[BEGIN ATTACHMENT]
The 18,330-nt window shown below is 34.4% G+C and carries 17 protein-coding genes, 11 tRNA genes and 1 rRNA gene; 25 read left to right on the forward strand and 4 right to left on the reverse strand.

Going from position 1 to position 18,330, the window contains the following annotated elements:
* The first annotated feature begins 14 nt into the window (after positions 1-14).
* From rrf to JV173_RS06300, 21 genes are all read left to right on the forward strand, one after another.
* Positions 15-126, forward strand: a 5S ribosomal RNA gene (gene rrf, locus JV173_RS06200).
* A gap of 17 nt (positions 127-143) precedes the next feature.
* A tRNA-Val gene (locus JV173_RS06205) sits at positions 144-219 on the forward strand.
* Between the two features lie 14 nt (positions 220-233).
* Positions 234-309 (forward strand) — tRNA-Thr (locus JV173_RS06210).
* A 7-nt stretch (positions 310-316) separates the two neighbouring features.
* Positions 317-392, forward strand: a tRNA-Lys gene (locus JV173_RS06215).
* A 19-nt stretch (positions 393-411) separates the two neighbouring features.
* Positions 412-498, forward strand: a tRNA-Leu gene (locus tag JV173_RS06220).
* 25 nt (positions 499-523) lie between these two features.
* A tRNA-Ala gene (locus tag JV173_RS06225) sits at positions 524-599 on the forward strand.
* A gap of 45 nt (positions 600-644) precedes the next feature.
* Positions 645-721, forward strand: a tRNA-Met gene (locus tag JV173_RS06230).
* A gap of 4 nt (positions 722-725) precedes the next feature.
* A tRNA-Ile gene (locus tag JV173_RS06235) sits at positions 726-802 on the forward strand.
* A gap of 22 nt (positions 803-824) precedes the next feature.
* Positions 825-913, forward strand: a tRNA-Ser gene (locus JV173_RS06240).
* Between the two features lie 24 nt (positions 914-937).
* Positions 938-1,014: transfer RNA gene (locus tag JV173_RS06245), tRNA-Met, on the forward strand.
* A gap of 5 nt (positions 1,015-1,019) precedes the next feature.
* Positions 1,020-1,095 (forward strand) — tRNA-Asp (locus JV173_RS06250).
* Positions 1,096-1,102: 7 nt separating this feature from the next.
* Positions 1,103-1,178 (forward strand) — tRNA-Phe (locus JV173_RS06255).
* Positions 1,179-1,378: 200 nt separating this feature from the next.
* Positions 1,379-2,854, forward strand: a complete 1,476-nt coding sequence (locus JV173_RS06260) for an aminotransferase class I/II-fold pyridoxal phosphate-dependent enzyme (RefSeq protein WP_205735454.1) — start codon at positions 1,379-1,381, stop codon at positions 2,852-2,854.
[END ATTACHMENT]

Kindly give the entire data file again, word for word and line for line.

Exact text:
The 18,330-nt window shown below is 34.4% G+C and carries 17 protein-coding genes, 11 tRNA genes and 1 rRNA gene; 25 read left to right on the forward strand and 4 right to left on the reverse strand.

Going from position 1 to position 18,330, the window contains the following annotated elements:
* The first annotated feature begins 14 nt into the window (after positions 1-14).
* From rrf to JV173_RS06300, 21 genes are all read left to right on the forward strand, one after another.
* Positions 15-126, forward strand: a 5S ribosomal RNA gene (gene rrf, locus JV173_RS06200).
* A gap of 17 nt (positions 127-143) precedes the next feature.
* A tRNA-Val gene (locus JV173_RS06205) sits at positions 144-219 on the forward strand.
* Between the two features lie 14 nt (positions 220-233).
* Positions 234-309 (forward strand) — tRNA-Thr (locus JV173_RS06210).
* A 7-nt stretch (positions 310-316) separates the two neighbouring features.
* Positions 317-392, forward strand: a tRNA-Lys gene (locus JV173_RS06215).
* A 19-nt stretch (positions 393-411) separates the two neighbouring features.
* Positions 412-498, forward strand: a tRNA-Leu gene (locus tag JV173_RS06220).
* 25 nt (positions 499-523) lie between these two features.
* A tRNA-Ala gene (locus tag JV173_RS06225) sits at positions 524-599 on the forward strand.
* A gap of 45 nt (positions 600-644) precedes the next feature.
* Positions 645-721, forward strand: a tRNA-Met gene (locus tag JV173_RS06230).
* A gap of 4 nt (positions 722-725) precedes the next feature.
* A tRNA-Ile gene (locus tag JV173_RS06235) sits at positions 726-802 on the forward strand.
* A gap of 22 nt (positions 803-824) precedes the next feature.
* Positions 825-913, forward strand: a tRNA-Ser gene (locus JV173_RS06240).
* Between the two features lie 24 nt (positions 914-937).
* Positions 938-1,014: transfer RNA gene (locus tag JV173_RS06245), tRNA-Met, on the forward strand.
* A gap of 5 nt (positions 1,015-1,019) precedes the next feature.
* Positions 1,020-1,095 (forward strand) — tRNA-Asp (locus JV173_RS06250).
* Positions 1,096-1,102: 7 nt separating this feature from the next.
* Positions 1,103-1,178 (forward strand) — tRNA-Phe (locus JV173_RS06255).
* Positions 1,179-1,378: 200 nt separating this feature from the next.
* Positions 1,379-2,854, forward strand: a complete 1,476-nt coding sequence (locus JV173_RS06260) for an aminotransferase class I/II-fold pyridoxal phosphate-dependent enzyme (RefSeq protein WP_205735454.1) — start codon at positions 1,379-1,381, stop codon at positions 2,852-2,854.